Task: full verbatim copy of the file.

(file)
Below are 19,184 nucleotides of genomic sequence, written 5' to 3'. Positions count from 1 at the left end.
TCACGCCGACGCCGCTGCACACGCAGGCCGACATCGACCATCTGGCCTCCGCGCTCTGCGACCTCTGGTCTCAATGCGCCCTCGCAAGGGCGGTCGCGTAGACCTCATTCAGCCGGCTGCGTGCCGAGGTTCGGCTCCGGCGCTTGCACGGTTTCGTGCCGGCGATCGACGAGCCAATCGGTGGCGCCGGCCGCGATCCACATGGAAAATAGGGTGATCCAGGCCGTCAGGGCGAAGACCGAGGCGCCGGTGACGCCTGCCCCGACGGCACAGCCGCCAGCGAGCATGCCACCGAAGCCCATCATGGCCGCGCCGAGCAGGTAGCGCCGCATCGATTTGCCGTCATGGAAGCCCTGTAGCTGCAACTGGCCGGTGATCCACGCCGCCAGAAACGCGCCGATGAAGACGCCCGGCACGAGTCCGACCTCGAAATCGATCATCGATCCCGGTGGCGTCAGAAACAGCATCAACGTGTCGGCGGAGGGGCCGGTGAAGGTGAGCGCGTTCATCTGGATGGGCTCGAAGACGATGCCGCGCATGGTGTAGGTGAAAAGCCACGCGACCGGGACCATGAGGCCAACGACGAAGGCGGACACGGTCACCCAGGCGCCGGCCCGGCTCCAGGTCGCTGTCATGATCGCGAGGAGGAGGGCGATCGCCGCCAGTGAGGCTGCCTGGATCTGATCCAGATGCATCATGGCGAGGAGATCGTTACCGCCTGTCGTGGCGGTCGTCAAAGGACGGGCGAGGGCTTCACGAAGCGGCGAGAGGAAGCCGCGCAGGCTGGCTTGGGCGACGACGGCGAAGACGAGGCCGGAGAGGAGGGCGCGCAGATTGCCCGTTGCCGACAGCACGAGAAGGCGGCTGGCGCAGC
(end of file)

Below are 19,184 nucleotides of genomic sequence, written 5' to 3'. Positions count from 1 at the left end.
TCACGCCGACGCCGCTGCACACGCAGGCCGACATCGACCATCTGGCCTCCGCGCTCTGCGACCTCTGGTCTCAATGCGCCCTCGCAAGGGCGGTCGCGTAGACCTCATTCAGCCGGCTGCGTGCCGAGGTTCGGCTCCGGCGCTTGCACGGTTTCGTGCCGGCGATCGACGAGCCAATCGGTGGCGCCGGCCGCGATCCACATGGAAAATAGGGTGATCCAGGCCGTCAGGGCGAAGACCGAGGCGCCGGTGACGCCTGCCCCGACGGCACAGCCGCCAGCGAGCATGCCACCGAAGCCCATCATGGCCGCGCCGAGCAGGTAGCGCCGCATCGATTTGCCGTCATGGAAGCCCTGTAGCTGCAACTGGCCGGTGATCCACGCCGCCAGAAACGCGCCGATGAAGACGCCCGGCACGAGTCCGACCTCGAAATCGATCATCGATCCCGGTGGCGTCAGAAACAGCATCAACGTGTCGGCGGAGGGGCCGGTGAAGGTGAGCGCGTTCATCTGGATGGGCTCGAAGACGATGCCGCGCATGGTGTAGGTGAAAAGCCACGCGACCGGGACCATGAGGCCAACGACGAAGGCGGACACGGTCACCCAGGCGCCGGCCCGGCTCCAGGTCGCTGTCATGATCGCGAGGAGGAGGGCGATCGCCGCCAGTGAGGCTGCCTGGATCTGATCCAGATGCATCATGGCGAGGAGATCGTTACCGCCTGTCGTGGCGGTCGTCAAAGGACGGGCGAGGGCTTCACGAAGCGGCGAGAGGAAGCCGCGCAGGCTGGCTTGGGCGACGACGGCGAAGACGAGGCCGGAGAGGAGGGCGCGCAGATTGCCCGTTGCCGACAGCACGAGAAGGCGGCTGGCGCAGC